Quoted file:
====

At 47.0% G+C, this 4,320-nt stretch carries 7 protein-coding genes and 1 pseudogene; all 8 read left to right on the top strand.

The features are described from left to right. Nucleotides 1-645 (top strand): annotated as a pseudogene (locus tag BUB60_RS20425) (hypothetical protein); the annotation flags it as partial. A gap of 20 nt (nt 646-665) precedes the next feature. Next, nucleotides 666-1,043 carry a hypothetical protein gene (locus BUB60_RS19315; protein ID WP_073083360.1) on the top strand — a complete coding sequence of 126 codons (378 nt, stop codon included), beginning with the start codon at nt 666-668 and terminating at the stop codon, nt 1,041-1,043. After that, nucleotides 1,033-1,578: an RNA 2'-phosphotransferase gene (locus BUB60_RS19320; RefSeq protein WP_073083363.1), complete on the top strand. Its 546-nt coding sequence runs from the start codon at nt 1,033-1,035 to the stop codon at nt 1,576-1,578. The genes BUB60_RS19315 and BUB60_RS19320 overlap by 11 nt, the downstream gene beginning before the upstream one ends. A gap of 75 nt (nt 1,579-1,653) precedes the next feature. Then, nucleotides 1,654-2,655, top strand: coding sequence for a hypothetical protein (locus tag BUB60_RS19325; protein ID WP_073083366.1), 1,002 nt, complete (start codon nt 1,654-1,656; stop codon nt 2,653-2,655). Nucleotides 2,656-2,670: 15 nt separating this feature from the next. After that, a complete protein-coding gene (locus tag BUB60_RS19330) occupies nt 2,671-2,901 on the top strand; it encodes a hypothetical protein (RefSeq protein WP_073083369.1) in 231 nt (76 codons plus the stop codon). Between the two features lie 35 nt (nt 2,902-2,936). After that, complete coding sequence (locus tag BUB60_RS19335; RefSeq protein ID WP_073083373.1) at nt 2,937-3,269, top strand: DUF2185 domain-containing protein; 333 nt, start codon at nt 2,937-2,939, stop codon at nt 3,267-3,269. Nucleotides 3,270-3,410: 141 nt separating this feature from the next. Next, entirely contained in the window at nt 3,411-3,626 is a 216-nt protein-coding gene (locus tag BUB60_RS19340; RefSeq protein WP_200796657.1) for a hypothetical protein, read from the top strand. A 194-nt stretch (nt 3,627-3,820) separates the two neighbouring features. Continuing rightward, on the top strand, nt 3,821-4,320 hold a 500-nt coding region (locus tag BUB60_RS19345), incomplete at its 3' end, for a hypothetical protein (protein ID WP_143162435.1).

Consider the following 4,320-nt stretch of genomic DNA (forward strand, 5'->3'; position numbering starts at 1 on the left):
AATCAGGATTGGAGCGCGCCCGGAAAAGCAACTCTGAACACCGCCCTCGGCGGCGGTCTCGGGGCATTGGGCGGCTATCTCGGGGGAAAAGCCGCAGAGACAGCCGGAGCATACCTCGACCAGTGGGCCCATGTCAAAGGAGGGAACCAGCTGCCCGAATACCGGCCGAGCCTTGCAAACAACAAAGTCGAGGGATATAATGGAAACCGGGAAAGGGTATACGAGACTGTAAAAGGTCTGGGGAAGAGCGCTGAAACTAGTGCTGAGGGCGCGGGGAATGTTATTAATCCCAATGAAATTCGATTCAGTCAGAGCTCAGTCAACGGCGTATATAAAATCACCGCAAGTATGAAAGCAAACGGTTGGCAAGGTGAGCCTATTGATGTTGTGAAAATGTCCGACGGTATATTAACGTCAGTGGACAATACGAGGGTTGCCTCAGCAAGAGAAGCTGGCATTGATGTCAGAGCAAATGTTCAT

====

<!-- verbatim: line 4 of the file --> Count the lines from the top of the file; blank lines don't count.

AATCAGGATTGGAGCGCGCCCGGAAAAGCAACTCTGAACACCGCCCTCGGCGGCGGTCTCGGGGCATTGGGCGGCTATCTCGGGGGAAAAGCCGCAGAGACAGCCGGAGCATACCTCGACCAGTGGGCCCATGTCAAAGGAGGGAACCAGCTGCCCGAATACCGGCCGAGCCTTGCAAACAACAAAGTCGAGGGATATAATGGAAACCGGGAAAGGGTATACGAGACTGTAAAAGGTCTGGGGAAGAGCGCTGAAACTAGTGCTGAGGGCGCGGGGAATGTTATTAATCCCAATGAAATTCGATTCAGTCAGAGCTCAGTCAACGGCGTATATAAAATCACCGCAAGTATGAAAGCAAACGGTTGGCAAGGTGAGCCTATTGATGTTGTGAAAATGTCCGACGGTATATTAACGTCAGTGGACAATACGAGGGTTGCCTCAGCAAGAGAAGCTGGCATTGATGTCAGAGCAAATGTTCAT